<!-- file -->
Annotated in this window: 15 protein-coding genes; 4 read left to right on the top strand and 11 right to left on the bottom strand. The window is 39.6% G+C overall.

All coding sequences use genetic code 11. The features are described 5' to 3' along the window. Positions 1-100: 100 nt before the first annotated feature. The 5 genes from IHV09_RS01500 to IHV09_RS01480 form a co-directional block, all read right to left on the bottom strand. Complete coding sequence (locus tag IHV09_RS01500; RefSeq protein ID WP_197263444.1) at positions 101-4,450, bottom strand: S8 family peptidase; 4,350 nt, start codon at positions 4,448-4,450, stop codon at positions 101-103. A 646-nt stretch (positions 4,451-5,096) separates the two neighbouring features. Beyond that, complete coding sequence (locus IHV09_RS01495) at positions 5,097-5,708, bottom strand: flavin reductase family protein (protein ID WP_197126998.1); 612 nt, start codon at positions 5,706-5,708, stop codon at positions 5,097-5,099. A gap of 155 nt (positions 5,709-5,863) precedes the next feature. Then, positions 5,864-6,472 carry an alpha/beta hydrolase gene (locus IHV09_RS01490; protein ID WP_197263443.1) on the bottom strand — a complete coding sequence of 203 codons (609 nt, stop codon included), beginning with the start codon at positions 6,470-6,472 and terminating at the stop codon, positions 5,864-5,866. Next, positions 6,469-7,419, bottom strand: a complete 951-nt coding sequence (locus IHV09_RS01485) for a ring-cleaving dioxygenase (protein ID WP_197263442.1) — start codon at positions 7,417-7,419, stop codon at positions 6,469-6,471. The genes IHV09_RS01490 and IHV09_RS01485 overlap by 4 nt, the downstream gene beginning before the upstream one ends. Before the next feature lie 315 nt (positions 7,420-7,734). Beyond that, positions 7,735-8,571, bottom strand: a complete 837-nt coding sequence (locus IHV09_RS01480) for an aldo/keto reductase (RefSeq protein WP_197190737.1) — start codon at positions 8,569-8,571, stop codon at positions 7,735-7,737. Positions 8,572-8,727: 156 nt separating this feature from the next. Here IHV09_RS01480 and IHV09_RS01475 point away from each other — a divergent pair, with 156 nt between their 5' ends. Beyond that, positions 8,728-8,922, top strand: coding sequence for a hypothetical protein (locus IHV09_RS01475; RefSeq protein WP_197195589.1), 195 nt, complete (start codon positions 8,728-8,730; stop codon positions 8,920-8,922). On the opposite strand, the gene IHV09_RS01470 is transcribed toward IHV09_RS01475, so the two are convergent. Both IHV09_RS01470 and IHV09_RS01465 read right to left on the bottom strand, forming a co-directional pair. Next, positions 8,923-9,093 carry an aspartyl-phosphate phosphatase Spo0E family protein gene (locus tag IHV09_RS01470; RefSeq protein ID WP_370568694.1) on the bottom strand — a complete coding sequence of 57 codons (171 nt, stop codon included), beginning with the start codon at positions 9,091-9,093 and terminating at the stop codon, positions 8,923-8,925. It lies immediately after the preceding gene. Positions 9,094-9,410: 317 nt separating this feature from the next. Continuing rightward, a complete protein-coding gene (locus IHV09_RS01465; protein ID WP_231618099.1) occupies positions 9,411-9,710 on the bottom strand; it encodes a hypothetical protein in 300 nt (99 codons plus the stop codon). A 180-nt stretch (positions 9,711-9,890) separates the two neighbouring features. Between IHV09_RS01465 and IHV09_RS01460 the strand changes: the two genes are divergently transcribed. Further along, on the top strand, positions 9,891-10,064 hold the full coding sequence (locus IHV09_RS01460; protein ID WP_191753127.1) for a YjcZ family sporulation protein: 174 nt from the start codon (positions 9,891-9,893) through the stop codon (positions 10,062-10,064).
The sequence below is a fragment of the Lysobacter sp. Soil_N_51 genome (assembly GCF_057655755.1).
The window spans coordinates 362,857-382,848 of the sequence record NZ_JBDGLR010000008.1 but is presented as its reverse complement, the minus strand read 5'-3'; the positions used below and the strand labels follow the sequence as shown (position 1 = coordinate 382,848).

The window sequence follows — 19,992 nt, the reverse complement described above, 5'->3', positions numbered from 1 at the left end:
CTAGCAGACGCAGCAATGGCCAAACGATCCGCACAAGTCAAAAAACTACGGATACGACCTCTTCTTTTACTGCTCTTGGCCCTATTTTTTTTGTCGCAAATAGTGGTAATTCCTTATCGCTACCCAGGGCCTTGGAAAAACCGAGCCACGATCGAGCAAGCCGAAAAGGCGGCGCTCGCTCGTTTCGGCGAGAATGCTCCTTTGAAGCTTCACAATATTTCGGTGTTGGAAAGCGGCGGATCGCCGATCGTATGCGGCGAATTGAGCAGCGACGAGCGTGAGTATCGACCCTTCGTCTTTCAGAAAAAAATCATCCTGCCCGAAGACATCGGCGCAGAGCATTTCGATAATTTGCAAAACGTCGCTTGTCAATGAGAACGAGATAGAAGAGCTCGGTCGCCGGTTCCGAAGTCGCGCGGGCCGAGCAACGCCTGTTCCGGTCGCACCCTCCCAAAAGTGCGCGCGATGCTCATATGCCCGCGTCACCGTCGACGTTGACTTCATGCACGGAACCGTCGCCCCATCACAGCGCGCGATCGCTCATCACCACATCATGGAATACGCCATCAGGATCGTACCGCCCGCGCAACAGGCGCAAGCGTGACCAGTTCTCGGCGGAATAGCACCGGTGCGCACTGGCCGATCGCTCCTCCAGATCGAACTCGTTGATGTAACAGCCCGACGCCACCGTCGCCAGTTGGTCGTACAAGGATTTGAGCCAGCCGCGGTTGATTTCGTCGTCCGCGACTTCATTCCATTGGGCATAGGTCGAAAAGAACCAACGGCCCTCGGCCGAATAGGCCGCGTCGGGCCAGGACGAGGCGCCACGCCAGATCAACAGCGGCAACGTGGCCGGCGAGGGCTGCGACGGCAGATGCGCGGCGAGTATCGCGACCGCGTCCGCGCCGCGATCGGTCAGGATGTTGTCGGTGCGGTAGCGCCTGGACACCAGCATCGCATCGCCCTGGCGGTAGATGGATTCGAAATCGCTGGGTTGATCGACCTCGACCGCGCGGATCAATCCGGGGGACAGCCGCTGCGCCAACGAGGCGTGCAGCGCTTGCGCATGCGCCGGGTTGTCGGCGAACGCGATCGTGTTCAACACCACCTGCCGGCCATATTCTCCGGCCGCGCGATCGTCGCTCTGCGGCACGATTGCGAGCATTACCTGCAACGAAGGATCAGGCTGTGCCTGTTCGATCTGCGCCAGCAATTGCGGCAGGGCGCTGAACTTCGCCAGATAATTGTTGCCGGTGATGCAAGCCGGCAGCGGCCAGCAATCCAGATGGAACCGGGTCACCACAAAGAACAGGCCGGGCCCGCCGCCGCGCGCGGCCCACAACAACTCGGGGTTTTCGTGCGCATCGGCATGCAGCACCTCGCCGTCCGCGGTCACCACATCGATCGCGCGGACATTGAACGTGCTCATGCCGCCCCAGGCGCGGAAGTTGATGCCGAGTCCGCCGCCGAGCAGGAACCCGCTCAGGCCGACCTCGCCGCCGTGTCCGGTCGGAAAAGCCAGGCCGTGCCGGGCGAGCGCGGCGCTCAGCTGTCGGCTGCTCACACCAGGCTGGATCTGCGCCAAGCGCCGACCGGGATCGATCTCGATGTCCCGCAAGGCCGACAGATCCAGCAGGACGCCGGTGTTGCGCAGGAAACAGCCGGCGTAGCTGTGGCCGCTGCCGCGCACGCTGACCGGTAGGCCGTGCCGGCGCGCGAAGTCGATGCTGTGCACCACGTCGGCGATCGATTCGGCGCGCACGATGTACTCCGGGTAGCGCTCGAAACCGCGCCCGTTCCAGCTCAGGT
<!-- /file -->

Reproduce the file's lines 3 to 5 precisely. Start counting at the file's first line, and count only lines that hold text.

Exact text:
The sequence below is a fragment of the Lysobacter sp. Soil_N_51 genome (assembly GCF_057655755.1).
The window spans coordinates 362,857-382,848 of the sequence record NZ_JBDGLR010000008.1 but is presented as its reverse complement, the minus strand read 5'-3'; the positions used below and the strand labels follow the sequence as shown (position 1 = coordinate 382,848).

The window sequence follows — 19,992 nt, the reverse complement described above, 5'->3', positions numbered from 1 at the left end: